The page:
Jason Hiner: CIOs often have difficulty balancing their time and focus among their different constituencies, which include their IT staff, their peers, and the senior executives. It’s easy to become overly focused in one area — especially issues inside the IT organization — at the expense of the other two.
I’m Jason Hiner, and today on Sanity Savers for IT Executives, I’ll introduce one effective time management strategy: Forrester’s 30-30-30-10 model, which is designed to keep IT front-of-mind in the business and allow you to do what you do best — prove and deliver IT value to the enterprise.
Forrester s 30-30-30-10 model is based on the premise that there are four areas where you must direct your time: above, across, below, and with yourself. Sounds simple, right? But putting this into practice requires you to change how you think about and plan your calendar.
Note that this is not merely about the time spent with these constituents. It’s highly unlikely that you’ll spend three hours a day with the CEO. Instead, this is time invested on behalf of each constituent.
Let’s look at each of the four areas of focus.
Constituents who are above you direct your agenda.
This group should expect and receive 30 percent of your attention. This constituency can be the board of directors, audit committee, CEO, and/or the senior executive team.
Time invested with this group of stakeholders builds credibility, proves the enterprise value of IT, enables you to become an architect of corporate strategy, and develops your ability to deal from a position of strength.
Those across from you are the constituents of the IT department’s results.
Demanding another 30 percent of your time, this constituency is made up of peers, CxO executive colleagues, and key vendors. They are the customers of IT in the enterprise.
You may rely heavily on team members to work closely with these groups. But even though that may be necessary, it’s insufficient to ensure that you fully understand key business issues and concerns.
The people below you make up the team that collectively delivers IT value to the business, and never forgot that.
Requiring another 30 percent, this group is your own organization. The time you invest here provides the leadership for IT to perform effectively, deliver on expectations, and to run like a well-oiled machine.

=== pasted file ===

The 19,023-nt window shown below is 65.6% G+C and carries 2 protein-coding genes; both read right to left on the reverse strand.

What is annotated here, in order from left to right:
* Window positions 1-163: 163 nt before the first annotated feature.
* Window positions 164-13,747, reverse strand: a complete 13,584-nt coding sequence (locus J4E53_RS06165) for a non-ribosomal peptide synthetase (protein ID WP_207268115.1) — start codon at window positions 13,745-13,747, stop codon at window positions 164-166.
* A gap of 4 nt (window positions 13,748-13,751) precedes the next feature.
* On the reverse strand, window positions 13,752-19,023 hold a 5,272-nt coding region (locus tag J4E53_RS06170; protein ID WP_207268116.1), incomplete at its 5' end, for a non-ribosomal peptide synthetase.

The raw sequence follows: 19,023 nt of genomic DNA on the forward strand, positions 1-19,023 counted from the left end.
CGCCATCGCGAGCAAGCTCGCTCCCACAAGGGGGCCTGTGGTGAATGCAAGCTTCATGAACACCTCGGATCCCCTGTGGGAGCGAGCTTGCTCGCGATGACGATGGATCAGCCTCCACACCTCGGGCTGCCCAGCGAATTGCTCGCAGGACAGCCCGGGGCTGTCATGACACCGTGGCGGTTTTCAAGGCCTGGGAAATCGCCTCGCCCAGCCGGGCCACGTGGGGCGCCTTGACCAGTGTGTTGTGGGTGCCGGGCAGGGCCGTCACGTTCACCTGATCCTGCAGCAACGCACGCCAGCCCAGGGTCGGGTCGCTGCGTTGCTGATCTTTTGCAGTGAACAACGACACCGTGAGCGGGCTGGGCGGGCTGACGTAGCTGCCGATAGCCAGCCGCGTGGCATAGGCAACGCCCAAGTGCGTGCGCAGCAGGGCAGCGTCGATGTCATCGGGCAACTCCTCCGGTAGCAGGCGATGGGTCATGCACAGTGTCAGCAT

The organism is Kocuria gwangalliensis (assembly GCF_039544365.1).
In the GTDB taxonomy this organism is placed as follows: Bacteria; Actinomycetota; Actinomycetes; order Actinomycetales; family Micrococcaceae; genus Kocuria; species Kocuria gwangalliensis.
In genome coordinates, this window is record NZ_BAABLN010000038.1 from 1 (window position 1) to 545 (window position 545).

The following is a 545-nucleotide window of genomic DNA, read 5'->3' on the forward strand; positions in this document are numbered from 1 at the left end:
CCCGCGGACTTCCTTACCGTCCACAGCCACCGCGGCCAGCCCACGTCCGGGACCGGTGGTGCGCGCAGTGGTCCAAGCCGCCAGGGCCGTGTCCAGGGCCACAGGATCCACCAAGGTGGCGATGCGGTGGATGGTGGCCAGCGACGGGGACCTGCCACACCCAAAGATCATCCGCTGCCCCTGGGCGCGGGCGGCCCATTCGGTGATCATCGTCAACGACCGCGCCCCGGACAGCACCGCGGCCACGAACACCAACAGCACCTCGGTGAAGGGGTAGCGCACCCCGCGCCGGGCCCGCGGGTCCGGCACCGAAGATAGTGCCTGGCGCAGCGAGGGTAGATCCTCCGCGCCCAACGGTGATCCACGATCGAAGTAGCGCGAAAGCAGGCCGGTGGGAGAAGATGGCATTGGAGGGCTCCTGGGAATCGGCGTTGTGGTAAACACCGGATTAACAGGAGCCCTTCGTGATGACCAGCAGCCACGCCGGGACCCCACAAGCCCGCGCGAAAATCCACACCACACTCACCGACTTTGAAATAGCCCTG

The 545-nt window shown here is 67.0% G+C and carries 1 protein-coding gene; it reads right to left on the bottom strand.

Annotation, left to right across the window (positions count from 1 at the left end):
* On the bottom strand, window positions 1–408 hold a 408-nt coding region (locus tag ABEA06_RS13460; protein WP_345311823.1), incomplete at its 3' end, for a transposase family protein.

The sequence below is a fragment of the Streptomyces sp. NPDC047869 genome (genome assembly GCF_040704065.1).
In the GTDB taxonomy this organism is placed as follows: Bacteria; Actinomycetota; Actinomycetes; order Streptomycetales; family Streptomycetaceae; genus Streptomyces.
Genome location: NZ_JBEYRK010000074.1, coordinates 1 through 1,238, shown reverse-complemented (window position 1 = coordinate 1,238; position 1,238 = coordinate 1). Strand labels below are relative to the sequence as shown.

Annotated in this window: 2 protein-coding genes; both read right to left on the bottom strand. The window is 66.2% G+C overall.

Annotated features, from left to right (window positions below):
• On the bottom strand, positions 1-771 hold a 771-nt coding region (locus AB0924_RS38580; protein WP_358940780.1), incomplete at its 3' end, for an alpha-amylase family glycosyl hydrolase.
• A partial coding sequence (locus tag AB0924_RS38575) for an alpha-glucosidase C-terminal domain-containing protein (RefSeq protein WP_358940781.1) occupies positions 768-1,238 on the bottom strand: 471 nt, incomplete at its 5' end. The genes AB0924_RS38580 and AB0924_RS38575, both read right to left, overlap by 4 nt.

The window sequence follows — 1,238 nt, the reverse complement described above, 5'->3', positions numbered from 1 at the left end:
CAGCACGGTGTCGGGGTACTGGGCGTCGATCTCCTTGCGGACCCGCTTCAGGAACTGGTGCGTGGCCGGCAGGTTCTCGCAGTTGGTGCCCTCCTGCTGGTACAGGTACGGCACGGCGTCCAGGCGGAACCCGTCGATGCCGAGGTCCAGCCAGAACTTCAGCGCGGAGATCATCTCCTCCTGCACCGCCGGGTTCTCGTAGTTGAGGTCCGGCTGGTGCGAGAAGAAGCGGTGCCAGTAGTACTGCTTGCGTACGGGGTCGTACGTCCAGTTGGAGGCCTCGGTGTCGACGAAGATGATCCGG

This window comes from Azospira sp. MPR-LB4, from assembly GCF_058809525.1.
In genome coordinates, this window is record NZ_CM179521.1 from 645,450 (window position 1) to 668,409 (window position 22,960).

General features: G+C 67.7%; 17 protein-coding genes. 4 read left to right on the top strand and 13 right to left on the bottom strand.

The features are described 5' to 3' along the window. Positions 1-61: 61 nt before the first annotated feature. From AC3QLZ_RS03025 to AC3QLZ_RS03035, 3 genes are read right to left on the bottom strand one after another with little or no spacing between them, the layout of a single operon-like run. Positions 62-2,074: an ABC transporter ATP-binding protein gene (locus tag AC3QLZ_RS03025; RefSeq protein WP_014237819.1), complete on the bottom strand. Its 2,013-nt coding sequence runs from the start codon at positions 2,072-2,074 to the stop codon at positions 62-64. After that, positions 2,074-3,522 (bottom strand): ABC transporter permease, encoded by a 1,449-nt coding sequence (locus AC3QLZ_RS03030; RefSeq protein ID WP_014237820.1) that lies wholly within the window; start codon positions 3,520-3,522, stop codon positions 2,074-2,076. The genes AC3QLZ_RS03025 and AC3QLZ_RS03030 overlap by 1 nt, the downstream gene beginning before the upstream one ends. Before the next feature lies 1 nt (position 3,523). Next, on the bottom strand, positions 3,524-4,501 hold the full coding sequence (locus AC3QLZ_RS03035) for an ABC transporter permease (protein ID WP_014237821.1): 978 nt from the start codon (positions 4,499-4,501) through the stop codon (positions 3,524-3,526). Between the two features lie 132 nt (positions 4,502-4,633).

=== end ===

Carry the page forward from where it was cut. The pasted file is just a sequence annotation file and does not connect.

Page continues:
Sometimes, CIOs are so busy working with other execs and above, the well-oiled machine becomes badly in need of management maintenance and this becomes all too apparent to those outside of IT.
And finally, CIOs need private time to restore and keep perspective.
You should reserve 10 percent of business time for strategizing, perspective setting, and reflection. This time should be used for consultation with mentors and coaches and dialogue with trusted colleagues and business role models.
This time should also include self-assessment to determine which behaviors and relationships are working well and which are not. This time contributes greatly to your effectiveness.
According to this strategy, you should deliberately structure and organize your calendar to maximize your effectiveness as CIO, to ensure that constituents are pleased with IT, and to keep your IT department looking ahead. None of the areas we discussed should ever exceed 40 percent, even allowing for alternative IT organizations, like federated or decentralized models. The risk of imbalance inevitably results in issues surfacing with one constituency or another.
When you’re in control of your day and balance your time across constituents, you become a trusted contributor to executive thinking, you’re positioned to propose new solutions to important business problems, you retain and grow a loyal staff, and you have time to learn and test new ideas.
I’m Jason Hiner, and this has been an episode of Sanity Savers for IT Executives. For more, go to sanity.techrepublic.com. And if you have questions or your own sanity savings tips, e-mail them to us at email@example.com. For those of you on Twitter, you can find me at twitter.com/jasonhiner. Thanks for watching. See you next time.